Lastly, as far as whether or not you need a VPN, this is the question my client originally came to me with. Seems like a general consensus among most tech journalists is that “yes, you do”, or at the very least, “yes, maybe not today, but certainly tomorrow”… I’m still not convinced that’s true. There are real security benefits to be had, but there is also a cost and performance trade-off. Plus, it’s another layer of software that must be installed and updated/maintained. I don’t know about you, but in my area a lot of small businesses are looking to consolidate their IT. Simple is better. In the case of a VPN, when a user complains “The internet is down” it’s yet another item to check (ISP, router, client device NIC, client device browser, VPN…)
Funny thing is, I was just thinking the other day that fixed locations, doing nothing nefarious on the internet, would probably be better off shopping for the best ISP rather than the best VPN… Whereas mobile users, dropping into unknown hot-spots all the time, well they could certainly use the added security of a properly setup and protected tunnel… Especially for sensitive business information/exchange.
And now we have this: Android VPN’s are crap!
“Funny thing is, I was just thinking the other day that fixed locations, doing nothing nefarious on the internet, would probably be better off shopping for the best ISP rather than the best VPN…”
Exactly. That’s why I don’t use VPN, also knowing that most suck and it’s a chore to find the right one. I’ll use Tor in some cases and my ISP for the rest. That ISP is way good and trustable enough and provides a decent amount of dynamic IP ranges, with IP address renewable at will. Of course by law it does store data for a year and will let law enforcement check in as mandated by yada yada you get it.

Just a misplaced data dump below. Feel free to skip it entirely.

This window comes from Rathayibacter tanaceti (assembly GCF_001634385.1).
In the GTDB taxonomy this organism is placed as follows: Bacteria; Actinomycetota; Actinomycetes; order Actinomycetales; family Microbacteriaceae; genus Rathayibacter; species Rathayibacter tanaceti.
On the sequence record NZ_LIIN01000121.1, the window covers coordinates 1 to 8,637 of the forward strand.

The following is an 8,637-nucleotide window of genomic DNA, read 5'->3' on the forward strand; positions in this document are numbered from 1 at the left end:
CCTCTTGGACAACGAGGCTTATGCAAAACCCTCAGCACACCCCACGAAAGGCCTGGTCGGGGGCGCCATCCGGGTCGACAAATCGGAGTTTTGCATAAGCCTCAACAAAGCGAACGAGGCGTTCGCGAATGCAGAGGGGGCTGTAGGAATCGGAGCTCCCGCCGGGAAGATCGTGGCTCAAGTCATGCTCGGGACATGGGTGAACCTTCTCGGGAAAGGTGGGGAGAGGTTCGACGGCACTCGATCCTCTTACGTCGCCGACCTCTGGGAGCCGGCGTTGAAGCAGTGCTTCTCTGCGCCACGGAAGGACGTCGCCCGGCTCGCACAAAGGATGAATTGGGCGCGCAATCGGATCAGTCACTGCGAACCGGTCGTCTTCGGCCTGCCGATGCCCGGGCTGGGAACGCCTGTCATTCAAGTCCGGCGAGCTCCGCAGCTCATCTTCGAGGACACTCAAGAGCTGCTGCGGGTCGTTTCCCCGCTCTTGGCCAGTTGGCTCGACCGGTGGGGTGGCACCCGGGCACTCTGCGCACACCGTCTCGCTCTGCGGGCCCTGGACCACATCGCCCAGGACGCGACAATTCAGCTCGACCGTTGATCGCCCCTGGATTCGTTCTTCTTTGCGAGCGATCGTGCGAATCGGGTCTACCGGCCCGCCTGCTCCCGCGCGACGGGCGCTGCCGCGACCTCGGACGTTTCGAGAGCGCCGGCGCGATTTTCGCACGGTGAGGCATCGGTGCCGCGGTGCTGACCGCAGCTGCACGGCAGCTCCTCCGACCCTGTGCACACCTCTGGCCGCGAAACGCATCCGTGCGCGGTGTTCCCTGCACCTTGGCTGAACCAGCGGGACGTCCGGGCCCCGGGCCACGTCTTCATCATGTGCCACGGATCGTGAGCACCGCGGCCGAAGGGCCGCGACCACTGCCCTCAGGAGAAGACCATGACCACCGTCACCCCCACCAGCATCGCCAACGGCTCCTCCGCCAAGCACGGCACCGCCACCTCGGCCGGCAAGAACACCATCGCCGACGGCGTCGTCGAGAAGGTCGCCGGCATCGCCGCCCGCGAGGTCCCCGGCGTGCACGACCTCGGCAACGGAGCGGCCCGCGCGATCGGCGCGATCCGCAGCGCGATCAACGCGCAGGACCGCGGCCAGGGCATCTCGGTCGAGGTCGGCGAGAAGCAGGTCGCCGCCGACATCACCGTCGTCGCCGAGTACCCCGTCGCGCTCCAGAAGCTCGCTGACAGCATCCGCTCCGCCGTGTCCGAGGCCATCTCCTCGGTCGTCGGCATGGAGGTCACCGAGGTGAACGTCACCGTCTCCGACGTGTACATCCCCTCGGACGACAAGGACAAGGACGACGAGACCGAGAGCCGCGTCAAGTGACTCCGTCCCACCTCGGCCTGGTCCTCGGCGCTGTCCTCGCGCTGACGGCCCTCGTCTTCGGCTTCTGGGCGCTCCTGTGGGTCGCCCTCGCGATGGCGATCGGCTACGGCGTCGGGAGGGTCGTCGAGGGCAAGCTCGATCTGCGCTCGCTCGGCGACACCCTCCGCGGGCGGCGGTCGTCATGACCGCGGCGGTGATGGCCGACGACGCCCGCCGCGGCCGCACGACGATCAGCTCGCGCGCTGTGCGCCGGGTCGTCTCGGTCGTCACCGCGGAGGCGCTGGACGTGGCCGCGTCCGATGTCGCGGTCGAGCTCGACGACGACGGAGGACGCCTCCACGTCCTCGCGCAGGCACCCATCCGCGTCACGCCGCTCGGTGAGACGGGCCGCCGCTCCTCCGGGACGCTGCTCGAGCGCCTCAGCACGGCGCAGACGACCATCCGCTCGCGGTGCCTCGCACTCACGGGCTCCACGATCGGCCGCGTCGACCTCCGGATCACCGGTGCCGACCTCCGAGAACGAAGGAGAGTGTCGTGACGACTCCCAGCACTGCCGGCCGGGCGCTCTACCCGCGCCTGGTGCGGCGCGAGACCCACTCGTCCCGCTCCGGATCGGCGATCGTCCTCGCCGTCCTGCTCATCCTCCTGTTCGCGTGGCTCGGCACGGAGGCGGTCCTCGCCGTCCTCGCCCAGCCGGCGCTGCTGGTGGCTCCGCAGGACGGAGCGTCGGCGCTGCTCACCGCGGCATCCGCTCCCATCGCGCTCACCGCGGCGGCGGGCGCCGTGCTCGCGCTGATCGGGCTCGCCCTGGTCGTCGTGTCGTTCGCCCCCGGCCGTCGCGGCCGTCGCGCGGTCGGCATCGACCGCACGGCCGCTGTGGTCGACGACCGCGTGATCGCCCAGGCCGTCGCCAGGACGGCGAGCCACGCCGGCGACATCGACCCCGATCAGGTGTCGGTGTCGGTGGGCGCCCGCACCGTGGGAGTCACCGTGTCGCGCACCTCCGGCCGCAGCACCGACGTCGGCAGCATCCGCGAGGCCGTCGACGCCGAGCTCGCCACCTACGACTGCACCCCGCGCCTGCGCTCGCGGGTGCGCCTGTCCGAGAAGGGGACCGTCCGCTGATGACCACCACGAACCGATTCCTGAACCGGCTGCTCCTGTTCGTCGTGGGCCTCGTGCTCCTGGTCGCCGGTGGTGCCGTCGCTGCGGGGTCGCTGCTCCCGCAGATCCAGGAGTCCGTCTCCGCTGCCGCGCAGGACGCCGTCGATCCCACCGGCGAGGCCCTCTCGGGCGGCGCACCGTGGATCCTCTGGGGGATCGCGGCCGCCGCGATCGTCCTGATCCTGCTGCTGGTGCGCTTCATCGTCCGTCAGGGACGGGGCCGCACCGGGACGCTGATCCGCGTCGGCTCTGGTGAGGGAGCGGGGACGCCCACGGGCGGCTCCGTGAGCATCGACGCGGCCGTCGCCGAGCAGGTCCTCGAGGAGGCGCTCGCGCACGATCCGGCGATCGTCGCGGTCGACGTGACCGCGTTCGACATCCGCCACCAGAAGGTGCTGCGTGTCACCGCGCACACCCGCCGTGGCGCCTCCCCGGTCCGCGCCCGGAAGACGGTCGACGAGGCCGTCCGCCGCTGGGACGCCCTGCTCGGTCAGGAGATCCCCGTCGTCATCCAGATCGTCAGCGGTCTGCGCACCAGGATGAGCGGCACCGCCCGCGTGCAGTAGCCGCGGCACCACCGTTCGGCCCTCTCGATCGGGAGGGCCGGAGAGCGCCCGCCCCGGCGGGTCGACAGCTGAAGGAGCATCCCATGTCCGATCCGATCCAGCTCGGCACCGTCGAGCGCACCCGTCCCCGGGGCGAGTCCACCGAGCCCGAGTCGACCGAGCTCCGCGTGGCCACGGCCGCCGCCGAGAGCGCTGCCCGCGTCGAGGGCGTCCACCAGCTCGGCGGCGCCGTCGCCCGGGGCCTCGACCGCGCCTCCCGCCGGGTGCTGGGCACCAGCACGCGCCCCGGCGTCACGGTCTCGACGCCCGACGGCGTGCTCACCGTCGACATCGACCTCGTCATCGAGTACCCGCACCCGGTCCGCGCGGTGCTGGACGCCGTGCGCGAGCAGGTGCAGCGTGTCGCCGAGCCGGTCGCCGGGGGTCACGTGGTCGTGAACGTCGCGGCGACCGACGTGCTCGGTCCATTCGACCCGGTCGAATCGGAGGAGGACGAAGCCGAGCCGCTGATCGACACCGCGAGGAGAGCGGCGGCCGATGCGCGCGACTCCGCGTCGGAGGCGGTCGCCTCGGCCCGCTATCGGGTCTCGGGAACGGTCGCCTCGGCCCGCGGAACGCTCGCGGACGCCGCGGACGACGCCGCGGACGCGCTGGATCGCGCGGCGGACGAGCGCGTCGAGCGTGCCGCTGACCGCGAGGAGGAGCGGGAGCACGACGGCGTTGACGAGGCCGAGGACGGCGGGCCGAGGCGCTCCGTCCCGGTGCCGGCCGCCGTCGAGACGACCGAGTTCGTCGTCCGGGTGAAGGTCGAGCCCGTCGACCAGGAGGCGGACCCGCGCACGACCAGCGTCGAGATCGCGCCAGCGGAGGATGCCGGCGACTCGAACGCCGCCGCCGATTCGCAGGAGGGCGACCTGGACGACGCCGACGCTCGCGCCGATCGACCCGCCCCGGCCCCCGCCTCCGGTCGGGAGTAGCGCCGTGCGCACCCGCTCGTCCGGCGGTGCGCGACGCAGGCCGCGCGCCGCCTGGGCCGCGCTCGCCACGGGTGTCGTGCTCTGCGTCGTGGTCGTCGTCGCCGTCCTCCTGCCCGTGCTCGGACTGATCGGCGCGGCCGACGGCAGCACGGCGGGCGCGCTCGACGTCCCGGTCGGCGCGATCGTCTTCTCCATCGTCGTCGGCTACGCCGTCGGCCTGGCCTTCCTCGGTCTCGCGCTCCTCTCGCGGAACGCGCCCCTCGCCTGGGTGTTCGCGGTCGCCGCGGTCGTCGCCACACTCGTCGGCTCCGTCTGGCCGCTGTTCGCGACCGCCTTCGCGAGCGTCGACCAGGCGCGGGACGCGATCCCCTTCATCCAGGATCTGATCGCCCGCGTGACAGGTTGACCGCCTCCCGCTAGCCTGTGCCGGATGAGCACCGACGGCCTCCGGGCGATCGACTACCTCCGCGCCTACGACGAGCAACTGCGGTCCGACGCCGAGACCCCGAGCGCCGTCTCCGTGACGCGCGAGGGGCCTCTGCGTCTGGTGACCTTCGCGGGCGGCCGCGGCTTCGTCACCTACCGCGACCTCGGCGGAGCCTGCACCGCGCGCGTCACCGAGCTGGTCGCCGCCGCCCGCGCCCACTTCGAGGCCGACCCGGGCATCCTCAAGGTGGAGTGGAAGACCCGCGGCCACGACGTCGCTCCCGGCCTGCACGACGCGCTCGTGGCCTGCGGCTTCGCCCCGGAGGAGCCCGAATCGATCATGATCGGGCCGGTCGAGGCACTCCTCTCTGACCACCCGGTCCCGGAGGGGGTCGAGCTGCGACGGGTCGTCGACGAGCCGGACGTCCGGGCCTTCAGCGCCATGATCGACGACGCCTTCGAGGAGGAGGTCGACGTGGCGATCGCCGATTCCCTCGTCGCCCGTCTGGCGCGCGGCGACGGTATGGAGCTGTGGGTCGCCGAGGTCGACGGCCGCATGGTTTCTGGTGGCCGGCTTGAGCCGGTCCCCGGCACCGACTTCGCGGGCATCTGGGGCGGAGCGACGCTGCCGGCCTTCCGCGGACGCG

But some people don’t have a trustable ISP near them. Or just as bad, are stuck with a fixed IP.
ProtonMail said that they were looking into creating an actually secure and private VPN service though, and that is interesting. I may start using a VPN if it is theirs.
Just to clarify (something you probably already know but that is not clear from your post): OpenVPN is a client, not a VPN service. The VPN service you’re talking about is PrivateTunnel, a spinoff of the OpenVPN project. One does not need to have a PrivateTunnel account to use the OpenVPN client.